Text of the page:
In February this year, we submitted our biomaterials-focussed project GlycoLink for consideration for inclusion on the list, and we are delighted to be one of the 70 projects the IVA has chosen to highlight. This is a project I have been working on for a long time, since I first observed an unusual binding interaction while testing protein activity on microbial polysaccharides. In late 2019, I was awarded funding by Formas, the Swedish national research council for sustainable development, and at the time of that award I was interviewed by the popular science magazine Extrakt (article in Swedish is at this link, my approximate translation into English is at this link).

In 2020, I used the Formas award to recruit Mengshu Hao as a post-doctoral fellow, and she has been working on this project full-time since the autumn of that year. Mengshu is, like me, a biochemist by training, and it has been a learning curve for both of us to pursue this line of biomaterials research, but Mengshu has made a tremendous effort to advance our understanding of the hydrogels we can produce. We have benefitted from collaboration with Qi Zhou and Salla Koskela of KTH, who have helped us to start a detailed rheological study of our gels, and who are co-applicants on our first patent application (submitted November 2021). We have also been working closely with Johan Larsbrink and Scott Mazurkewich of Chalmers University, Gothenburg to investigate the three-dimensional structures of our binding proteins.

We are currently working on two manuscripts that we plan to publish as soon as possible, describing the binding proteins we have discovered, and their exploitable polysaccharide interactions. We also plan for further collaborations with scientists at KTH and Stockholm University to respectively explore the polymer chemistry and biochemistry of our system. I look forward to being able to share the data from this project with you, both in publications and at conferences. I was happy to be able to share some information on the project at the recent Treesearch Progress 2022 event held in Kolmården, Sweden, which was also the first conference that our group could attend together post-Covid.

Photograph taken by Ioanna Sapouna at the 2022 Treesearch Progress event. Image shows Lauren McKee presenting a slide entitled “New protein cross-linkers for polysaccharide hydrogel formation.”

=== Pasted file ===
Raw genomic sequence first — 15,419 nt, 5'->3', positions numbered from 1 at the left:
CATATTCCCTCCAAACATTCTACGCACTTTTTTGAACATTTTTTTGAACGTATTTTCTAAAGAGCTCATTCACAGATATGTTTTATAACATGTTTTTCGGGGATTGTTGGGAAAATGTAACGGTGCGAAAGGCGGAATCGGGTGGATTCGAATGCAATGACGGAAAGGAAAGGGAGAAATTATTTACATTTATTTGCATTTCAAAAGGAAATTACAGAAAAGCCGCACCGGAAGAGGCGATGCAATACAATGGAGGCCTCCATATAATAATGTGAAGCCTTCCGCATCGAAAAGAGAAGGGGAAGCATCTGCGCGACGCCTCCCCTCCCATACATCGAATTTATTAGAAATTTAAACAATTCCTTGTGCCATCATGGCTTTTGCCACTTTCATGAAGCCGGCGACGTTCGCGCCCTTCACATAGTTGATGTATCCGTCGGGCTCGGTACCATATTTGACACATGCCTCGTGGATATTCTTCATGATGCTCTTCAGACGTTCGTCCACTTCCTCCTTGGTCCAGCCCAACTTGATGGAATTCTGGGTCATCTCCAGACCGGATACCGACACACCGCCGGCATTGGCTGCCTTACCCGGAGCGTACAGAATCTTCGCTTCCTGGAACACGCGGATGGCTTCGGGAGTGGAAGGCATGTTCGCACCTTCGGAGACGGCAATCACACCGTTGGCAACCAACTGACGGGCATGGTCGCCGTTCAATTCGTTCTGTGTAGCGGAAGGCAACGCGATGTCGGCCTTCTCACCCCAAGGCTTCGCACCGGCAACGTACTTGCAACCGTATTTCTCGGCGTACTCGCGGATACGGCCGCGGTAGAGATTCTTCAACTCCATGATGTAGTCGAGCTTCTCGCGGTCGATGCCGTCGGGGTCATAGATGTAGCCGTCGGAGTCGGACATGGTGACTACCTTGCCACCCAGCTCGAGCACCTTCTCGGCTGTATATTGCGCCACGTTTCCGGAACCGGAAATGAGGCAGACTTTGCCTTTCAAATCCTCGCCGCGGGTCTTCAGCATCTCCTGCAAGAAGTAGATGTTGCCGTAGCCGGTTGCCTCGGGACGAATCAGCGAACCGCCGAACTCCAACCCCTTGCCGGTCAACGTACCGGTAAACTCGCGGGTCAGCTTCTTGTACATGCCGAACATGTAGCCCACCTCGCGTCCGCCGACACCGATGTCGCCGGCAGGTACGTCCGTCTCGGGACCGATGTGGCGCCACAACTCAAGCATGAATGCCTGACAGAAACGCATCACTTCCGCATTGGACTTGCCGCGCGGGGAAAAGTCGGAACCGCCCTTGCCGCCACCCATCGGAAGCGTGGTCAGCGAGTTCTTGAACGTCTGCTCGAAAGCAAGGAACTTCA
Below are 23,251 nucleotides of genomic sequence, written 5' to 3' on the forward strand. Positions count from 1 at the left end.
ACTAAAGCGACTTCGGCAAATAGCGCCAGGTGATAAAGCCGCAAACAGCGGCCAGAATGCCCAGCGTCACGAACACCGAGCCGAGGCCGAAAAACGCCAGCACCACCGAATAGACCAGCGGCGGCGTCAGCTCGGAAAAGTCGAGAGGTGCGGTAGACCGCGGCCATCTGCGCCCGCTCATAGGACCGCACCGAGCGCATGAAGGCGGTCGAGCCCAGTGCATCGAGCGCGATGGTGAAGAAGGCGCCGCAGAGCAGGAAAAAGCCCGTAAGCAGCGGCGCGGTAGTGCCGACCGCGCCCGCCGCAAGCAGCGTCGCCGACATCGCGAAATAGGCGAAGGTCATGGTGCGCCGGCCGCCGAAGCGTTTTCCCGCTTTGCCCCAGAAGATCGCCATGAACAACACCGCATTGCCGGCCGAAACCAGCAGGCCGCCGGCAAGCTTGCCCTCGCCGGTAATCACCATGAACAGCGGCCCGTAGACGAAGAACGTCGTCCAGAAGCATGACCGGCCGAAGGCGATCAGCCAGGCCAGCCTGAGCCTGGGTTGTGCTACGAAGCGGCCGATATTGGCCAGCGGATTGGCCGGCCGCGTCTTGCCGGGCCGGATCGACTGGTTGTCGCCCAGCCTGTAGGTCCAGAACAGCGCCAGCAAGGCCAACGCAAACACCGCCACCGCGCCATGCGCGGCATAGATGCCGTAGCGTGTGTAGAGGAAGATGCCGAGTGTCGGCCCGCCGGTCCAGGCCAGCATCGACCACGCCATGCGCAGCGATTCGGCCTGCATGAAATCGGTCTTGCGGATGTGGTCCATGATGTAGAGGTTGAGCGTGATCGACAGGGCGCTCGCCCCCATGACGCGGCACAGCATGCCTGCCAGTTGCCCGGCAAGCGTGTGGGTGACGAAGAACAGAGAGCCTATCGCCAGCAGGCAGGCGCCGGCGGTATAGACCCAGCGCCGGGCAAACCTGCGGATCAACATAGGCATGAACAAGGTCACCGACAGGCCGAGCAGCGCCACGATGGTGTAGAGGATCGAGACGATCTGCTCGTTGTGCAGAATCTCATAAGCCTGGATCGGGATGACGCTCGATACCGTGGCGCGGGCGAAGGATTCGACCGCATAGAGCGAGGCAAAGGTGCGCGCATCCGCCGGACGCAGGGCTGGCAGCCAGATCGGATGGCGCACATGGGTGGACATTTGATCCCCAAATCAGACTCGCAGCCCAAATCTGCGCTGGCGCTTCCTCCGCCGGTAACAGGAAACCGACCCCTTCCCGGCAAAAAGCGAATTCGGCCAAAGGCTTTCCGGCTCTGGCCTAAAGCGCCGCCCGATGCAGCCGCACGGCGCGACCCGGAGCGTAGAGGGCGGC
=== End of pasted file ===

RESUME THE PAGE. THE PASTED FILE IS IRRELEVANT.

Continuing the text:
Year in review – 2021

Hi! This is Lauren, writing our group’s first (hopefully) annual review blog! Despite *everything* I feel quite positive looking back at 2021. There have certainly been some hurdles, delays, and setbacks, due to the *everything* going on in the world. And we have all faced problems now and then, or been distracted by concerns back home. But I feel strongly that this was the year that a research group really coalesced – I love being part of this team, I am immensely proud of what we have achieved this year, and I can’t wait to capitalise on all the work we’ve done and share it with the world in 2022. I started this website in the summer when I began to feel a group identity coming to life. I want this site to be a place that brings visibility to everyone in the group, and I have been pleased that several members have taken the chance to write updates and reflective pieces for this blog! The blog is also something you can browse through to catch up on what we and our students have been doing, if you’re interested in that kind of thing. Don’t forget that if you ever have questions about us or our work, you can get in touch with me via this website, or you can find my contact details at my KTH profile page.


We made solid progress in all of our major lines of experimentation this year. Mengshu’s hydrogel research is especially well advanced: we now understand how the material forms, and are beginning to assess its basic properties so we can hopefully design some applications for it. Already, Heli has established new methods for protein analysis in our lab, and her work on thermostable enzymes has some interesting results that we will build on in the spring. And Ioanna’s lignin-focussed projects have continued to become more and more interdisciplinary, as she steps outside of her chemistry comfort zone and starts to learn more about plant biology and molecular biology techniques. We are now working on manuscripts relating to all of these projects, while research continues into the new year.